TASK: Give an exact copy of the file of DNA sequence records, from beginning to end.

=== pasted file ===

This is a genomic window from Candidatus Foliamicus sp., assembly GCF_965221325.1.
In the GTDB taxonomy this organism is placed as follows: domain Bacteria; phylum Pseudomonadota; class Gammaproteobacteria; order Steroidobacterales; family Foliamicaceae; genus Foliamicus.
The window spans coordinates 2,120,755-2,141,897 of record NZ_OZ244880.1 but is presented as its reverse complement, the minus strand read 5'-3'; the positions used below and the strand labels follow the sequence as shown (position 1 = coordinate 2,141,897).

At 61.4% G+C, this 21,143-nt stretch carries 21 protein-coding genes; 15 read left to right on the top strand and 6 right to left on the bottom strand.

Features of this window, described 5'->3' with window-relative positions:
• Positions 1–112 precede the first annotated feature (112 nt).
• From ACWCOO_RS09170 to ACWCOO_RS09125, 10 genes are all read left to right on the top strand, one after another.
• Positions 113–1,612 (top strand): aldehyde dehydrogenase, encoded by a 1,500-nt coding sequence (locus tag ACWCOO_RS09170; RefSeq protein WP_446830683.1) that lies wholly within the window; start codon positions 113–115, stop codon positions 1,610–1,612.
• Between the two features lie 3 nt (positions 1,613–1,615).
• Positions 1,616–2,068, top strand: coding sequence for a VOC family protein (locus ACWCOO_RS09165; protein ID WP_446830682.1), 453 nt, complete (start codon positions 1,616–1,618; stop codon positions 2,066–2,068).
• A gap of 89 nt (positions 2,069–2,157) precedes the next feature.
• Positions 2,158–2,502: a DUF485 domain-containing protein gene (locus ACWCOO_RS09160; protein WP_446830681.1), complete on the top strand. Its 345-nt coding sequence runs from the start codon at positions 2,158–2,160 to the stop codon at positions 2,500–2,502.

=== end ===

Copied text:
This is a genomic window from Candidatus Foliamicus sp., assembly GCF_965221325.1.
In the GTDB taxonomy this organism is placed as follows: domain Bacteria; phylum Pseudomonadota; class Gammaproteobacteria; order Steroidobacterales; family Foliamicaceae; genus Foliamicus.
The window spans coordinates 2,120,755-2,141,897 of record NZ_OZ244880.1 but is presented as its reverse complement, the minus strand read 5'-3'; the positions used below and the strand labels follow the sequence as shown (position 1 = coordinate 2,141,897).

At 61.4% G+C, this 21,143-nt stretch carries 21 protein-coding genes; 15 read left to right on the top strand and 6 right to left on the bottom strand.

Features of this window, described 5'->3' with window-relative positions:
• Positions 1–112 precede the first annotated feature (112 nt).
• From ACWCOO_RS09170 to ACWCOO_RS09125, 10 genes are all read left to right on the top strand, one after another.
• Positions 113–1,612 (top strand): aldehyde dehydrogenase, encoded by a 1,500-nt coding sequence (locus tag ACWCOO_RS09170; RefSeq protein WP_446830683.1) that lies wholly within the window; start codon positions 113–115, stop codon positions 1,610–1,612.
• Between the two features lie 3 nt (positions 1,613–1,615).
• Positions 1,616–2,068, top strand: coding sequence for a VOC family protein (locus ACWCOO_RS09165; protein ID WP_446830682.1), 453 nt, complete (start codon positions 1,616–1,618; stop codon positions 2,066–2,068).
• A gap of 89 nt (positions 2,069–2,157) precedes the next feature.
• Positions 2,158–2,502: a DUF485 domain-containing protein gene (locus ACWCOO_RS09160; protein WP_446830681.1), complete on the top strand. Its 345-nt coding sequence runs from the start codon at positions 2,158–2,160 to the stop codon at positions 2,500–2,502.